The Palisades Trolley Trail is located along the District Department of Transportation (DDOT) owned Right-of-Way (ROW) of the former Glen Echo Trolley Line northwest of Georgetown. The ROW has operated as an informal and disconnected walking trail behind homes in Palisades and Foxhall. The one remaining trolley bridge, the Foundry Branch Trolley Trestle Bridge, is a contributing resource in the historic Glover-Archbold Park and is in danger of collapse. In 2018, concerns by historic preservation and other groups about the potential demolition of the bridge led DDOT to undertake a study to determine whether the Foundry Branch Trolley Trestle Bridge could be repurposed into a bicycle-pedestrian bridge as part of a connected multi-use trail as proposed in moveDC, DDOT’s long-range transportation plan.
Kittelson assembled a consultant team to evaluate the issues and challenges in developing a multi-use trail throughout the study area. The consultant team completed topographic, utility, and field surveys of the trail area, conducted a pre- National Environmental Policy Act evaluation of trail impacts, engaged key stakeholders via inter-agency meetings, and completed a 3D laser scan of the Foundry Branch Trestle Bridge to evaluate structural issues associated with rehabilitating the bridge for bicycle and pedestrian use. Kittelson developed detailed concept designs for the proposed trail corridor, including a series of trail alignment alternatives to address topography, ROW, and connectivity barriers throughout the study area. Public outreach was a critical component of the project due to the proximity of the trail to existing homes and subsequent vocal community opposition to a formalized trail on the former trolley line.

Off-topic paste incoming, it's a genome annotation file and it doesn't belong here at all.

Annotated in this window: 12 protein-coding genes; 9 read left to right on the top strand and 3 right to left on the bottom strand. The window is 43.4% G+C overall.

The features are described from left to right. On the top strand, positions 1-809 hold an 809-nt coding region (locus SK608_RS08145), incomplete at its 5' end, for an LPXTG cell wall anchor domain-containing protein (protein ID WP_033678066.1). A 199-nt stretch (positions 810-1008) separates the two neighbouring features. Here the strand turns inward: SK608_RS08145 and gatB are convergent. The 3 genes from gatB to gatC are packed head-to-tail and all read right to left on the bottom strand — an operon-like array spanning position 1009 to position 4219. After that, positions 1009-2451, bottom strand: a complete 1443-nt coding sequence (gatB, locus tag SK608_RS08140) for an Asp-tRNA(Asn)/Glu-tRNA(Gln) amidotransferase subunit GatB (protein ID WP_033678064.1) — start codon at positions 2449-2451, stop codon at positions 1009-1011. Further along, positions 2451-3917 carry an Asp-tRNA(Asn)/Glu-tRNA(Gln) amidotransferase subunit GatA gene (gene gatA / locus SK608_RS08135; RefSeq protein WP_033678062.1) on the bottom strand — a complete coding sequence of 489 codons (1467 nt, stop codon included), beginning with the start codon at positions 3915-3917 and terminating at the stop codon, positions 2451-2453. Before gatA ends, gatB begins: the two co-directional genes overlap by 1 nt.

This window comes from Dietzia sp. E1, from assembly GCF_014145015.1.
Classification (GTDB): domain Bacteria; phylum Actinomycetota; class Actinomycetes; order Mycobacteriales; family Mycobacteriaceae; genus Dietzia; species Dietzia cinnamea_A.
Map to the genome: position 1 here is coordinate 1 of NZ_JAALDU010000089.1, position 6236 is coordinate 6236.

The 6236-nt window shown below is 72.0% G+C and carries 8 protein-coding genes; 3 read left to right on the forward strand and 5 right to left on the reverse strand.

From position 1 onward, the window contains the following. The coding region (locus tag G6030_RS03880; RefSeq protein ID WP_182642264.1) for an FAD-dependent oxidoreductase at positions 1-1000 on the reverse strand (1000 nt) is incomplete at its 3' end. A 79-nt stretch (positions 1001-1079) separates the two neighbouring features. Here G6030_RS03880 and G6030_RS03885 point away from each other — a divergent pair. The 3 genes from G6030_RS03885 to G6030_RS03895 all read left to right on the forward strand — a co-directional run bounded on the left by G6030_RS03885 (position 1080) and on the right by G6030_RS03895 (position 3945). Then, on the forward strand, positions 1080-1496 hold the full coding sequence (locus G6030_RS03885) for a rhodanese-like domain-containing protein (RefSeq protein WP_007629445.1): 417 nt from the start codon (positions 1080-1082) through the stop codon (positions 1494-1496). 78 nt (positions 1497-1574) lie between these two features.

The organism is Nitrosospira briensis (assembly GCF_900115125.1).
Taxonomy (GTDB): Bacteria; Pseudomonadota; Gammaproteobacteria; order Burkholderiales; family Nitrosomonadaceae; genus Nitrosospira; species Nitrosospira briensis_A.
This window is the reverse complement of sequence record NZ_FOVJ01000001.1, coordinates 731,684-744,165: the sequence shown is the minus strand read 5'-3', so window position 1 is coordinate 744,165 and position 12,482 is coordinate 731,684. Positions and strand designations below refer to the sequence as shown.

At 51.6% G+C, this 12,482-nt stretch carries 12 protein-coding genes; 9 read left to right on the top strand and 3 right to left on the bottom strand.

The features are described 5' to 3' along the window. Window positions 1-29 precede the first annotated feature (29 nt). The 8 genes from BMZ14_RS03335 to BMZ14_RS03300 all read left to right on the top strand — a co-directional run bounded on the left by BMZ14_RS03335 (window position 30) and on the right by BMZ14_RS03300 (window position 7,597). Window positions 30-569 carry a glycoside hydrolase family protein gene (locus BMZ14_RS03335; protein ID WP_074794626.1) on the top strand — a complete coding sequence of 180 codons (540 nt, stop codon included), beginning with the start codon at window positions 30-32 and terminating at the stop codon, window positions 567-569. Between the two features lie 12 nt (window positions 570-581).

Learning If a Trail is Feasible… and If the Community Wants It
Kittelson provided DDOT with a comprehensive analysis of the issues and opportunities associated with constructing a trail in four-phased projects throughout the study area. The study identified many constraints associated with the trail’s full build-out, including high costs, a complex environmental permitting process with multiple property owners, and community opposition. This analysis helped DDOT determine that the full trail alignment’s construction was infeasible, and allowed DDOT to focus on advancing viable segments of the trail that would advance connectivity at a much lower cost, including connections to the parallel Capital Crescent Trail.